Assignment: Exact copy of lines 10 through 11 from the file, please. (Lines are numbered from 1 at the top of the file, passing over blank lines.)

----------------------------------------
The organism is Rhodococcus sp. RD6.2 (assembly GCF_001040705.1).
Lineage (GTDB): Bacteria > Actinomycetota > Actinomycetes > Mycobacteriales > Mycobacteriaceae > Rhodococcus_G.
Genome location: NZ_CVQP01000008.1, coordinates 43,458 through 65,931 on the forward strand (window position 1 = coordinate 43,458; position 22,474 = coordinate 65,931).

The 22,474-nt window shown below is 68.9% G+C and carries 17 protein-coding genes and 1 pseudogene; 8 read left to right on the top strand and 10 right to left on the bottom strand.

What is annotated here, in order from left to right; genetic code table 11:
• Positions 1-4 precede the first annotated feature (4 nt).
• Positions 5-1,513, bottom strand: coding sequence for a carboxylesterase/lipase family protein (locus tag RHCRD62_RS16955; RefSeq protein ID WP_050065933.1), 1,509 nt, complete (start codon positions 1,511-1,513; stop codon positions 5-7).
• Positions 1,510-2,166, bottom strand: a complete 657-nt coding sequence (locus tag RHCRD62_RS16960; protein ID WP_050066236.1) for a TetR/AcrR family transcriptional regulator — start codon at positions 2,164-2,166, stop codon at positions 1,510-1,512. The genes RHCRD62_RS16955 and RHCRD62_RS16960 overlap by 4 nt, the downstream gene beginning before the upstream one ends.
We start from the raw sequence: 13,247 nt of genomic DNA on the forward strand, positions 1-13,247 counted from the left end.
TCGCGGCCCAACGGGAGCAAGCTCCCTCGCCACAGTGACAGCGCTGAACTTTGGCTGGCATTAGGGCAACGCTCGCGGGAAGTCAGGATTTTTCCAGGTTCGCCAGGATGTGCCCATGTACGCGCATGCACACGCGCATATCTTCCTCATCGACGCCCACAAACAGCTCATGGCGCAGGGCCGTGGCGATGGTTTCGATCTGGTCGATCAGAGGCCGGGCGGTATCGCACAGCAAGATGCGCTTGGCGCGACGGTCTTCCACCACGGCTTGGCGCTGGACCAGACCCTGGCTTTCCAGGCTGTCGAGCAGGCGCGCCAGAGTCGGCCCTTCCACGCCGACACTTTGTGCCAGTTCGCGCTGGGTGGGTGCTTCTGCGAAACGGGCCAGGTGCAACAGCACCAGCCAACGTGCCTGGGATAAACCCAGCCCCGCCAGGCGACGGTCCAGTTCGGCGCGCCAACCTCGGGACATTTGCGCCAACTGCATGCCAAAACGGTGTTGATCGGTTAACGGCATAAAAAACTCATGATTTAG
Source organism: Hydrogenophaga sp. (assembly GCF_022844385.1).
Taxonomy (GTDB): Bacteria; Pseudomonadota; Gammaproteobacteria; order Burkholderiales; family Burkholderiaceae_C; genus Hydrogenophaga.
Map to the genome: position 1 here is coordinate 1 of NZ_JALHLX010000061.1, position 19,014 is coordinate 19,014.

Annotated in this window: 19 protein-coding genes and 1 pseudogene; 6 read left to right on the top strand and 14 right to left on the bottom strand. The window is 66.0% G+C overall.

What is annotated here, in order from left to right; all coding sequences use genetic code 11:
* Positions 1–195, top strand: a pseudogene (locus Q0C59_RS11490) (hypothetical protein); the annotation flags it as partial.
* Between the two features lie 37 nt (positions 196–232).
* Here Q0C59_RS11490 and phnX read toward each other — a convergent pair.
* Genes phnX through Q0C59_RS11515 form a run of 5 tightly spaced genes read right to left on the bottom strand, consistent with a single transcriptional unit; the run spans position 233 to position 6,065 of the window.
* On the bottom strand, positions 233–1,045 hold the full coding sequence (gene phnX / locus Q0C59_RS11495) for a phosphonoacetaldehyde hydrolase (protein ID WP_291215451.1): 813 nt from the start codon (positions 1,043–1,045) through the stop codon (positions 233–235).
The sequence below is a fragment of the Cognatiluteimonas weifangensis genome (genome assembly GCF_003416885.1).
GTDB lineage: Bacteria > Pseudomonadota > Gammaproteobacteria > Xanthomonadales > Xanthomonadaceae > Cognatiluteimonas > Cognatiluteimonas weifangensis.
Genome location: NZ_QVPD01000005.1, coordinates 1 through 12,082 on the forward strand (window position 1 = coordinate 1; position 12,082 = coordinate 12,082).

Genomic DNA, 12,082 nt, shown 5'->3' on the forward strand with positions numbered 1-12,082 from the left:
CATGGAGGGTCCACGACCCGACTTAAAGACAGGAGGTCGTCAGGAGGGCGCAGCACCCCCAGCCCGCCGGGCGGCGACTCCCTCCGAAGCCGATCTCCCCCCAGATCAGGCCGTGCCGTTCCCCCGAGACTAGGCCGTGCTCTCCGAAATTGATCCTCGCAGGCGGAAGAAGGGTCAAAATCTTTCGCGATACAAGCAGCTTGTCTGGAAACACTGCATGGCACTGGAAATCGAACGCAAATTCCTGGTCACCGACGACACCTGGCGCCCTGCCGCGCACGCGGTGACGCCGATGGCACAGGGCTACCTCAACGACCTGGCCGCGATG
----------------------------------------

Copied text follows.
TCGCGGCCCAACGGGAGCAAGCTCCCTCGCCACAGTGACAGCGCTGAACTTTGGCTGGCATTAGGGCAACGCTCGCGGGAAGTCAGGATTTTTCCAGGTTCGCCAGGATGTGCCCATGTACGCGCATGCACACGCGCATATCTTCCTCATCGACGCCCACAAACAGCTCATGGCGCAGGGCCGTGGCGATGGTTTCGATCTGGTCGATCAGAGGCCGGGCGGTATCGCACAGCAAGATGCGCTTGGCGCGACGGTCTTCCACCACGGCTTGGCGCTGGACCAGACCCTGGCTTTCCAGGCTGTCGAGCAGGCGCGCCAGAGTCGGCCCTTCCACGCCGACACTTTGTGCCAGTTCGCGCTGGGTGGGTGCTTCTGCGAAACGGGCCAGGTGCAACAGCACCAGCCAACGTGCCTGGGATAAACCCAGCCCCGCCAGGCGACGGTCCAGTTCGGCGCGCCAACCTCGGGACATTTGCGCCAACTGCATGCCAAAACGGTGTTGATCGGTTAACGGCATAAAAAACTCATGATTTAG
Source organism: Hydrogenophaga sp. (assembly GCF_022844385.1).